The courses at my university are assigned a number "units" that basically correspond with the number of in-class hours per week, i.e. a 4 unit course is often two 110 minute sessions per week. Different types of courses require different amounts of time for the instructors. Professor teaching distributions are often set by simply stating something like "a regular faculty member must teach 1 four unit course per quarter". The courses in my department vary from 10 students to 300, we may get teaching assistants, and courses are traditional lecture styles, laboratories, project based, etc. It is likely not a good idea to say that 1 four unit course with 10 students requires equivalent time/resources as a 4 unit course with 300 students, but that is what we do. Instructors may not get fair teaching distributions due to this and it also has bearing on merit and promotion cases.

How do other institutions and departments compare courses in terms of instructor workload? I assume there may be ways other than simply the # of hours in class per week (credit/unit measure).

Edit: I'm particularly interested in precise definitions of this measure.

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    Not so much between instructors, but my university does compare departments by "credit hour production", which is roughly credits (units) times number of students enrolled, summed over all courses taught by the department in a particular term or time period. – Nate Eldredge Jan 29 '18 at 21:43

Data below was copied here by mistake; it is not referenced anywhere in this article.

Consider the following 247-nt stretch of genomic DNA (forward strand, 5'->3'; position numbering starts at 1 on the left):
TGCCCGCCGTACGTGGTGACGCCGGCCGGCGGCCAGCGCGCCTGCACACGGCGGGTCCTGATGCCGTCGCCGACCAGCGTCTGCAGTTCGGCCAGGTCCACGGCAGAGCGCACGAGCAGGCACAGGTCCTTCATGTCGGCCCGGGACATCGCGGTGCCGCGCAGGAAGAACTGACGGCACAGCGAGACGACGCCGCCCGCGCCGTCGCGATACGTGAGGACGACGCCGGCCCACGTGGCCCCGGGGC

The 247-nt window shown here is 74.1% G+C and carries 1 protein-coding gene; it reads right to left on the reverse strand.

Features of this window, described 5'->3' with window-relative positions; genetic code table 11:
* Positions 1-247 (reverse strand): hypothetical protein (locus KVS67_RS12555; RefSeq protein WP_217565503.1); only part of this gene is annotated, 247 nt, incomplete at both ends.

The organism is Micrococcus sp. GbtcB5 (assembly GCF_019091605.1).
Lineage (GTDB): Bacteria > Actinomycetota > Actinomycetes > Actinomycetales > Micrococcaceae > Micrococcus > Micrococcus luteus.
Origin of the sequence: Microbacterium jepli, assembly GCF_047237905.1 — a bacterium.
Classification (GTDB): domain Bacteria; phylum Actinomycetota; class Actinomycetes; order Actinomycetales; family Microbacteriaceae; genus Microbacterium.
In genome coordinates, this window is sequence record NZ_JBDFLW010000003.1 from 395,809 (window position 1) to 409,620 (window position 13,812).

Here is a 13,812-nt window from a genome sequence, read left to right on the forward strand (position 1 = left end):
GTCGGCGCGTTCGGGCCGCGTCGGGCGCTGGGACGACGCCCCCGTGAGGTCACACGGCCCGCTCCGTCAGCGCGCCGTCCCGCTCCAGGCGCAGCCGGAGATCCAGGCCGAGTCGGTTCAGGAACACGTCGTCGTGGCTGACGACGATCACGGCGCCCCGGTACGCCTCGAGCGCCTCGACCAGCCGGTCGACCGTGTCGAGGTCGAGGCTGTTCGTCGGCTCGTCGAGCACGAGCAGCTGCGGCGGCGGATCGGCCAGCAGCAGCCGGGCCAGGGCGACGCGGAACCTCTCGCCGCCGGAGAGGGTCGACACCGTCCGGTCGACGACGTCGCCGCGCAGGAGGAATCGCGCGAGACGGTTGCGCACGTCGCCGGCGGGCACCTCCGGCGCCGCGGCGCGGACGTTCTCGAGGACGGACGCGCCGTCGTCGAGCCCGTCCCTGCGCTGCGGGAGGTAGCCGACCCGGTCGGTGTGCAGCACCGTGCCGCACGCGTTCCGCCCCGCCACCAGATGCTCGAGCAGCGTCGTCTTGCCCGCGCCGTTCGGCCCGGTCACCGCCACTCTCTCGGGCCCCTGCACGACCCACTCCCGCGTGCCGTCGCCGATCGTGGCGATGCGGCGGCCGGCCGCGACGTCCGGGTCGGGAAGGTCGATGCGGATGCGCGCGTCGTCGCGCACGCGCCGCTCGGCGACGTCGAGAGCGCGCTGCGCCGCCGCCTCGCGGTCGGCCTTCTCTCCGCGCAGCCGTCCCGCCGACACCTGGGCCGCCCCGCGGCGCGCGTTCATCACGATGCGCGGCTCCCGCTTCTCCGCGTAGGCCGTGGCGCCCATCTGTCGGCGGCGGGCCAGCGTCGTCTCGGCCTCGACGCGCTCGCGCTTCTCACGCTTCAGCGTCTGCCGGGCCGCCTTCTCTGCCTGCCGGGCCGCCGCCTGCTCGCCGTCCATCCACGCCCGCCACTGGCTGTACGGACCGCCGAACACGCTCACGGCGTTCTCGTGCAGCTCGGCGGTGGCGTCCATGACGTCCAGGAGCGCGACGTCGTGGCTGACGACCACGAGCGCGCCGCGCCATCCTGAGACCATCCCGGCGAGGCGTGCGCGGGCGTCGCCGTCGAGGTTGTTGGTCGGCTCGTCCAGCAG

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    Distribution of teaching load—even the definition of "teaching load"—varies significantly between different universities, and even between different departments at the same university. (For example: The math department at my university gives faculty more "credit" for >200-student classes; in contrast, the CS department balances teaching mostly by social pressure. Berkeley's EECS dept—but only EECS—uses a complex "heaven points" formula whose parameters are not all public.) This site frowns on "big list" questions, but I'm afraid that's all this question can be. – JeffE Jan 30 '18 at 19:29
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    Yes, I am looking for a list but I don't think asking for the best or the most effective or the most thorough makes any sense. There is no one answer. I'm simply trying to get a sense of how other Universities might do this. Some combination of the resulting answers may be able to fit different University cultures. – moorepants Jan 31 '18 at 0:43

Actually, most universities I've heard about specify either courses or numbers of “contact hours” per week. It is the job of the department chair (or executive officer or equivalent) to make sure everything is properly distributed within the department, so that one faculty member isn’t teaching only 300-student lectures while another faculty is only teaching specialized seminars for 10 students.

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    On the other hand, it's far from clear whether the 300-student lecture would be more or less work than the 10-student seminar. – Nate Eldredge Jan 29 '18 at 21:42
  • How is "contact hours" any different that the "units" I describe above? For a 4 unit course my contact hours are two 110 minutes per week plus 2 office hours (that students may or may not come to). The "4 units" is assumed to be 4 contact hours in our case. – moorepants Jan 30 '18 at 16:39
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    Because "contact hours" at some universities do not include just in-class hours. In Germany, supervising undergraduate theses and research group seminars can contribute to the quota. – aeismail Jan 30 '18 at 16:51
  • Yes, true, but how precisely do they define contact hours? – moorepants Jan 30 '18 at 18:01
  • Basically 1 hour is equal to one hour per week for the length of a semester (14 hours or so). – aeismail Jan 30 '18 at 19:45

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